I had never met anyone with whom I felt more connected, and certainly no one who could make me laugh as hard as Kerri. She had a devilish tendency that meshed nicely with her irreverent view of life; I had a tendency to take on life with a humorous slant, like a color-commentator at a sold-out sporting event, filling in the nuances around the main events. I must say that we made a unique “funny blondes with brains” team. On the days when we worked together we had a great time and sold a ton of art. When you can sell that much fine art and have such an extraordinarily hilarious time doing it, hang on to that. Under any other circumstances we’d still be making money hand over fist in that gallery. But shit happens.

By the time I was hired it was almost a year since the twin towers went down, and times were hard. Business fell off all over the country. Businesses in our mall were floundering and management refused to work with anyone on rent reductions. Shops were dropping like flies and closing their doors by the beginning of the holiday season in 2002. Our gallery rent was over ten thousand a month and it became impossible to cover that expense with our loss in sales. Art was the last thing on people’s minds after 9/11.

Kerri’s mom Martine proved to be a wing-nut and during my first holiday season managing the gallery when every person is needed on deck to make sales, she took off with only her toothbrush and some maxed out credit cards in her car headed north and west for parts unknown. It was a knee-jerk reaction to something that Kerri had said, some minor infraction of an unknown rule or expectation that the woman held in her mind, to which no one was allowed access. We knew that by the time she got twenty miles outside Denver she would have forgotten what it was that had so infuriated her, because according to Kerri this dash for the door and disappear thing had happened many times before. She was a serial escapee. She had actually been diagnosed with Borderline Personality Disorder which I never understood. Bordering what? She seemed full blown to me, tipped completely over any kind of border. This time she didn’t return for a couple years, but constantly requested that money be sent to her for stuff she needed, like toothpaste and cars.

Troy, melancholy over Kerri’s lack of affection, attempted to kill himself by hanging in his apartment, after shaving off all the rest of his bodily hair and so he was also out of the picture. The fact that he was unsuccessful in his suicide attempt was so like him. Never quite able to get things efficiently done, sad as it was. We felt very badly for him and his perplexed parents, but Kerri could not offer him his old job back with that event on his track record. We were so lucky he didn’t try to do that in the gallery some night after everyone had left. We quickly lost track of him after that.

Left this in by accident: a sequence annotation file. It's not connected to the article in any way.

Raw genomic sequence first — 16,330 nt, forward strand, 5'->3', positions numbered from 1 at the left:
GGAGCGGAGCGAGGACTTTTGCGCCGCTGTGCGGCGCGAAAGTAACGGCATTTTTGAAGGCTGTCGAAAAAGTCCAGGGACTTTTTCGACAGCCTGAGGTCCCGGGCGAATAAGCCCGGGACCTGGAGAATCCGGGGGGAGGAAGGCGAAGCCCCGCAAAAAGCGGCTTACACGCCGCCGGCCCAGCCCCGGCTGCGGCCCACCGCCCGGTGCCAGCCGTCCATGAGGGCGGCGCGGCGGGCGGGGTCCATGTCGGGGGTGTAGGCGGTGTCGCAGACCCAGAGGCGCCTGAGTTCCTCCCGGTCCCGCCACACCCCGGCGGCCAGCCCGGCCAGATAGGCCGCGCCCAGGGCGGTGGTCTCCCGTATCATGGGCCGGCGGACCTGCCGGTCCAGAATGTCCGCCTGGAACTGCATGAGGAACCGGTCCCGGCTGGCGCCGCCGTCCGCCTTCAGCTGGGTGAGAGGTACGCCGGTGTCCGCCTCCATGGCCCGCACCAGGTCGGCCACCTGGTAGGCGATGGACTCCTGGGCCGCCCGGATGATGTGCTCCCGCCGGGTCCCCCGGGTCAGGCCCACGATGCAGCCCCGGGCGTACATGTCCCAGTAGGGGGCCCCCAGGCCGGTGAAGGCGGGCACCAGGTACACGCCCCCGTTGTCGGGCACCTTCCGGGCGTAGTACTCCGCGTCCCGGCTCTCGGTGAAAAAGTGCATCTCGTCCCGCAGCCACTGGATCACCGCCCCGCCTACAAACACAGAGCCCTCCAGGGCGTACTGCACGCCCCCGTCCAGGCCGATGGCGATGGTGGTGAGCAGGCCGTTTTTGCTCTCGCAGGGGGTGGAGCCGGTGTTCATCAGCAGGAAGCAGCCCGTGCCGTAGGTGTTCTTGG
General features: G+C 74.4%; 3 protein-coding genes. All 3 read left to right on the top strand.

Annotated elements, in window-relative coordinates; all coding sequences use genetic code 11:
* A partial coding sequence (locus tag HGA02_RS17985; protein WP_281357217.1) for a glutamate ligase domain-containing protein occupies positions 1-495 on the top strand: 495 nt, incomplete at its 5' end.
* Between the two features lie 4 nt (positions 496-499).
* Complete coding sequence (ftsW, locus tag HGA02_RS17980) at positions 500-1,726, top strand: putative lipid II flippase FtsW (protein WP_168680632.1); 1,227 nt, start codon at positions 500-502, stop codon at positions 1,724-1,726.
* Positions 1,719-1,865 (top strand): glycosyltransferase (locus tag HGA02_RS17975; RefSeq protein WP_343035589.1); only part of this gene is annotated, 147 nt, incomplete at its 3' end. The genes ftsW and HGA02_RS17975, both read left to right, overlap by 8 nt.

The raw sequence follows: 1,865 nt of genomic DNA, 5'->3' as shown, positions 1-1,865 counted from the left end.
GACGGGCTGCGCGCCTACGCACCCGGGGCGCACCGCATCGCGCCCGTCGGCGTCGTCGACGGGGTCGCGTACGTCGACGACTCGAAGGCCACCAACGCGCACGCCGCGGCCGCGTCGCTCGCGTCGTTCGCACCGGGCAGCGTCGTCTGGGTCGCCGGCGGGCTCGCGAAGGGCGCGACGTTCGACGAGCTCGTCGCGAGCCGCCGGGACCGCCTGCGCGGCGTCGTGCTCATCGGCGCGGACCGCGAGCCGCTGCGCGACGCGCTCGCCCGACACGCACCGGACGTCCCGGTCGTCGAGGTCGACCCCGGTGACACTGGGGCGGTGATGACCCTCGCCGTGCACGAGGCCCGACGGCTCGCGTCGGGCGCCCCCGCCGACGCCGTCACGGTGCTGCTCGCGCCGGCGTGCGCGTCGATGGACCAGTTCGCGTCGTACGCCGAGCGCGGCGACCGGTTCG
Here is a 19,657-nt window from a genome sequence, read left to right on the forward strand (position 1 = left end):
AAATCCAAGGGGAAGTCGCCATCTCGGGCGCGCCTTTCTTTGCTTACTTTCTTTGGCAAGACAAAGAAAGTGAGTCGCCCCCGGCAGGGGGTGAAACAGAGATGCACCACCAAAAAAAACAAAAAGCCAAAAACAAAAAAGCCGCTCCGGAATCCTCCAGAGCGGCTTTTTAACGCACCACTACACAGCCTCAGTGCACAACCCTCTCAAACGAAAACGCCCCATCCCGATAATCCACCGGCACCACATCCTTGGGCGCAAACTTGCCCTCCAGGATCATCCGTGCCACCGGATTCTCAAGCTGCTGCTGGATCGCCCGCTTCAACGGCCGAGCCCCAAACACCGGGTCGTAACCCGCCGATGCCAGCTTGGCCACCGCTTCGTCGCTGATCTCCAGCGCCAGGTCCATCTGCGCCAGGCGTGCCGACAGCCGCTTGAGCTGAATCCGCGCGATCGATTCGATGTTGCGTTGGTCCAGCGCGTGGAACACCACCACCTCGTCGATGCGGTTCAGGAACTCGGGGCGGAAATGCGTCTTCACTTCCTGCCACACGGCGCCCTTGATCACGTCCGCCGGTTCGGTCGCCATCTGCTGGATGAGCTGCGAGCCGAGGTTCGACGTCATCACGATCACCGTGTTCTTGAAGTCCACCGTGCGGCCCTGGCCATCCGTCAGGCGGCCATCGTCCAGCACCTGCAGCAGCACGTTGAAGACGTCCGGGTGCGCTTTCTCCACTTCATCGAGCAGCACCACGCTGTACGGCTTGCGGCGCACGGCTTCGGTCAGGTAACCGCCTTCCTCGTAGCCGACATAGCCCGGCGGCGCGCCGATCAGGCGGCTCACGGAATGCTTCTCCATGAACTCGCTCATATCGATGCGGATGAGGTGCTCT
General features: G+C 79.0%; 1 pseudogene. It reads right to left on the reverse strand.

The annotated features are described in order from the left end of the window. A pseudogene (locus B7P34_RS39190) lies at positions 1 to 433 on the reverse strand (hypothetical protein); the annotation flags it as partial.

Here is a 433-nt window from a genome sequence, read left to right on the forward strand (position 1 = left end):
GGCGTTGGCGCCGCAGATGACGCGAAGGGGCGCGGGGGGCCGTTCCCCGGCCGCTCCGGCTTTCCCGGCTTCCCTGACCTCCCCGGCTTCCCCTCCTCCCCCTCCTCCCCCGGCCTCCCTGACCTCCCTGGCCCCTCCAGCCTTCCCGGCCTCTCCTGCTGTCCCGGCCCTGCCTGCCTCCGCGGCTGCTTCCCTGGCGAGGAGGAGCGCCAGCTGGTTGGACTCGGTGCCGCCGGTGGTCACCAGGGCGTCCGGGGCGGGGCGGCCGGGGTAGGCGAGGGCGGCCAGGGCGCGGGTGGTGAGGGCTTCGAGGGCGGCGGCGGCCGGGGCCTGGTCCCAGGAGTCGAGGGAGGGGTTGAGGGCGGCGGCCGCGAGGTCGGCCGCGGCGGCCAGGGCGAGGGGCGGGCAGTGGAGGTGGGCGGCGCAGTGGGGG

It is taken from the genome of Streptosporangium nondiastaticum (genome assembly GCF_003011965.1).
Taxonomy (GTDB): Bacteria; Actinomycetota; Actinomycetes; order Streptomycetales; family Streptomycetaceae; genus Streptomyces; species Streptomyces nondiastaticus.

Sandra left too; we found out years later that she had been working in a monastery in the mountains outside L.A. with a bunch of intentionally mute monks who had taken vows of silence. What?? Her?? We only discovered that because while she was there she read one of my books and found that she knew the author, me, and one of the contributing writers, Kerri. The wonders of the so-called “coincidence” never cease to amaze me. So let’s get this straight – a hard-ass lady wrestler who could not stop yammering decides to live and work in a monastery where the monks take a vow of silence and yet she happens to be given a book I wrote many years later only to discover that she not only knew the author of it but also one of the contributing writers who was her old boss at a gallery in Denver during the time of 9/11. Seems a bit far-fetched to me, but it is true.

After that series of upheavals Kerri and I were left with one single woman employee who was timid and fear-based, unknowledgeable about art and downright mousey in appearance. She wore dowdy clothes and ultra-sensible shoes. She had originally been hired to work behind the scenes doing bookkeeping. She would sit at her backroom desk, one bony leg wrapped completely around the other one so that her foot was in front again; meticulous, near-sighted, nose to the computer, working on the books. One day we had to pull her, befuddled and horrified, out front to help with sales at a frantic moment when we just needed a person with a pulse who could write up several sales in a row as Kerri and I closed them, and she somehow stuck. She was unthreatening and ultra-shy which sometimes swung a sale or two in her favor, because her kind of customer instinctively sought her out.